You let your friend or family member borrow your car. Most of us have done it, probably even recently. Problem is, this time they got in an accident.
So where does that put you?
In terms of insurance, the answer is most often: at fault. To better help you understand the ins and outs of auto liability as it applies when a friend crashes your car, we’ve documented what will likely happen in a few of the most common scenarios.
Friend is at Fault for the Accident
Your Friend is Insured
Although your friend is insured to drive his own car, the primary insurance follows the car not the driver. This means your insurance will act as primary coverage for damages. This includes damages to your vehicle and any other property or persons who may be involved in the accident.
If the accident produces significant damages that exceed your policy limits, your friend’s insurance may act as a secondary insurance to cover additional costs up to his predefined coverage amount.
The Takeaway: If your car is involved in an accident, you should expect to see an increase in your premium.
Your Friend is not Insured
Your personal auto insurance will cover the damages incurred from your friend’s accident. If liability costs exceed your insurance limits, then both you and your friend can expect to be held personally liable for the excess.
The Takeaway: Do not allow uninsured drivers to borrow your car unless you are prepared to cover damages that exceed your policy limits.
When Permission to Drive was Not Given
If your car was crashed by someone who stole your vehicle, your insurance would most likely cover damages to your vehicle, but would not be liable for any damage incurred to other property or persons.
Things get a little trickier when a friend or family member takes your car without permission. Unless you have expressly denied them permission to take the vehicle, your personal insurance may assume permission was granted and most likely cover damages.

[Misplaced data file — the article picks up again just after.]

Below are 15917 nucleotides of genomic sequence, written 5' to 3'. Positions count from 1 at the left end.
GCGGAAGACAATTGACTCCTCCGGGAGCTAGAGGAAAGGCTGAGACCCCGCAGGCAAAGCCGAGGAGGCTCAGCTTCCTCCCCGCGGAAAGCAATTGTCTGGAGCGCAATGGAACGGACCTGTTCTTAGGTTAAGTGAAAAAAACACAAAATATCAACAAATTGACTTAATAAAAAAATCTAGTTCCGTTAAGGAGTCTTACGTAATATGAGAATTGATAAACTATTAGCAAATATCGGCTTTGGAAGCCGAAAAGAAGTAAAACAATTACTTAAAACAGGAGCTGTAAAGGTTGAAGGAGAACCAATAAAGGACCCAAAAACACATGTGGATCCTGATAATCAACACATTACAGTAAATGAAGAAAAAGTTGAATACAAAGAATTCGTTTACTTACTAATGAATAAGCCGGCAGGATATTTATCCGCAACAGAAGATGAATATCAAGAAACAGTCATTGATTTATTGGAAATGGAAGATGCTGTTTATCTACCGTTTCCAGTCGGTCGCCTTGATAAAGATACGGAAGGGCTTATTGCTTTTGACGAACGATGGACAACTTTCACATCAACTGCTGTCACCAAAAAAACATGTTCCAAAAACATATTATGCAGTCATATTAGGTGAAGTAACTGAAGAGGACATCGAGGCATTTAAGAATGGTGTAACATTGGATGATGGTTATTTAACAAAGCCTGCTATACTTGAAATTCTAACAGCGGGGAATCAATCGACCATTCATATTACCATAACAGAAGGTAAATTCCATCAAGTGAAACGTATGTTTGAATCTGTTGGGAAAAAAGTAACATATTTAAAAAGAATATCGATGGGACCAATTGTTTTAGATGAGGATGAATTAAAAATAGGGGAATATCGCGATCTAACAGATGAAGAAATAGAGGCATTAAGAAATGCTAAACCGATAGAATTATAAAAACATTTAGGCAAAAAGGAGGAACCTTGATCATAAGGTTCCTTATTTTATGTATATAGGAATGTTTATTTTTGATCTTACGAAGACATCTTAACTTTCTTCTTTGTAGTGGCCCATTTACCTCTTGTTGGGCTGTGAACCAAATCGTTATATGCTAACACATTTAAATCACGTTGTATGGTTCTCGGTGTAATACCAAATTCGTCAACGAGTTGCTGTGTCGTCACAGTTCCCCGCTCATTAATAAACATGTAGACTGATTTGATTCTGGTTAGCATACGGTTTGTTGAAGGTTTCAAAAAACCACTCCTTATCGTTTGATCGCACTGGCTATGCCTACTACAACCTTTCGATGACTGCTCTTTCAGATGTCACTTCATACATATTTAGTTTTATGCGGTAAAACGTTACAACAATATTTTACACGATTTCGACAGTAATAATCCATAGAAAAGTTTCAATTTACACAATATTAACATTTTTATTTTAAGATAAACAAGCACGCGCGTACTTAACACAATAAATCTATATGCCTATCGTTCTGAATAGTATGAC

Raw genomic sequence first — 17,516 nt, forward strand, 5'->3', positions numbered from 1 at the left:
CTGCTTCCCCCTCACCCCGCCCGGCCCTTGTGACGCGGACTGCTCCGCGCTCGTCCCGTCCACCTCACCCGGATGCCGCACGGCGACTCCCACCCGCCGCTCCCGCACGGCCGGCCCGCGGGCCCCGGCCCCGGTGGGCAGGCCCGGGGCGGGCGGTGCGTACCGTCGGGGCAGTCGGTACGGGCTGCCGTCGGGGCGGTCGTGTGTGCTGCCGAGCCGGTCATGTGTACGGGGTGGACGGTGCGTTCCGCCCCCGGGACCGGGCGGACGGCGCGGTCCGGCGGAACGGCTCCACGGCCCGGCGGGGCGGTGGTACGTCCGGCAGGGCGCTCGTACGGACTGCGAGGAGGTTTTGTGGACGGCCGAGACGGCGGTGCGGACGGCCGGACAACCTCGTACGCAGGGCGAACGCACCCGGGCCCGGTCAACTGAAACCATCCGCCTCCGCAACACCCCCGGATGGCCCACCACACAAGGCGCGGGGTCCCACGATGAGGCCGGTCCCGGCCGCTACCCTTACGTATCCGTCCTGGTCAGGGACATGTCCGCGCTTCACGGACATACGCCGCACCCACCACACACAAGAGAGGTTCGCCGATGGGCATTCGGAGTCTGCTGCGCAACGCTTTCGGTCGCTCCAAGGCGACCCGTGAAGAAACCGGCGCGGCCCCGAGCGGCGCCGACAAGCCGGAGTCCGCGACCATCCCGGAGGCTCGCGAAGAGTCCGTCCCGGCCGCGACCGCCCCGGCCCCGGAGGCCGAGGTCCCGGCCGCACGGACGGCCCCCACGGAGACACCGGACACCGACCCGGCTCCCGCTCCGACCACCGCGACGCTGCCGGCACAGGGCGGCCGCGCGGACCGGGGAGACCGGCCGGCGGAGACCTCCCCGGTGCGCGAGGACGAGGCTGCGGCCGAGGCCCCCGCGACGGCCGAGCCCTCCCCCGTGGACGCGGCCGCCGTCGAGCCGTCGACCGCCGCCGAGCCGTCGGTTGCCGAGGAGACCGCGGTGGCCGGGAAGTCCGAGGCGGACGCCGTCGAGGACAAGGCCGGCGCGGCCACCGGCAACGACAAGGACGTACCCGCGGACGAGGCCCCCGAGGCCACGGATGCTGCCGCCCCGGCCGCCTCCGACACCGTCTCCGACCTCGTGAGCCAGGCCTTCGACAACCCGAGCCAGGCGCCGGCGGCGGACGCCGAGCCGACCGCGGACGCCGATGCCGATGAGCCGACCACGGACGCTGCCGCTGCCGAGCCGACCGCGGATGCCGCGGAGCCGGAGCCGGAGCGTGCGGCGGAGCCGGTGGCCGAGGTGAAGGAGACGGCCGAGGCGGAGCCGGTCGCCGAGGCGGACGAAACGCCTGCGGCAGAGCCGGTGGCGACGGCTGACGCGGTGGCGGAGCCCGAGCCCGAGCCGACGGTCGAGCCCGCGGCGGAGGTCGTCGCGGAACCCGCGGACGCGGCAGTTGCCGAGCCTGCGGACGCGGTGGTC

The Takeaway: If you have a friend or family member you fear may take your vehicle without asking (for which you would not want to provide coverage for in case of an accident), make sure to specifically exclude them in your policy.
Friend is Not at Fault for the Accident
At Fault Driver is Insured
Just as if you were the driver, when not at fault, the damages to your vehicle, driver and passengers will be covered by the insurance of the driver at fault.
The Takeaway: Drive defensively.
At Fault Driver is Not Insured
Even though auto insurance is required by law, it is estimated that one in seven drivers remains uninsured. If your friend is hit in your car by an uninsured motorist, you must personally seek damages through the court system to account for damage to your vehicle.
What about the physical damage to my car that was borrowed?
The Takeaway: Make sure you have uninsured/underinsured motorist coverage. Whether it’s you or your friend who gets hurt in an accident, this coverage will be there when monetary assistance from the at-fault, uninsured motorist will most likely not.
Before Lending Out Your Car
- Confirm your friend or family member has a valid driver’s license.
- Check to make sure your insurance information and car registration are in the vehicle.
- Understand your personal auto policy. If you’re unsure of coverage, contact your insurance representative and ask any questions you may have.
- Find out if your friend has their own car insurance.
- Know you will be liable for any parking tickets incurred during the period your friend has the vehicle. Parking tickets are connected with the vehicle, not the driver so you’d be liable for any fees of that nature.
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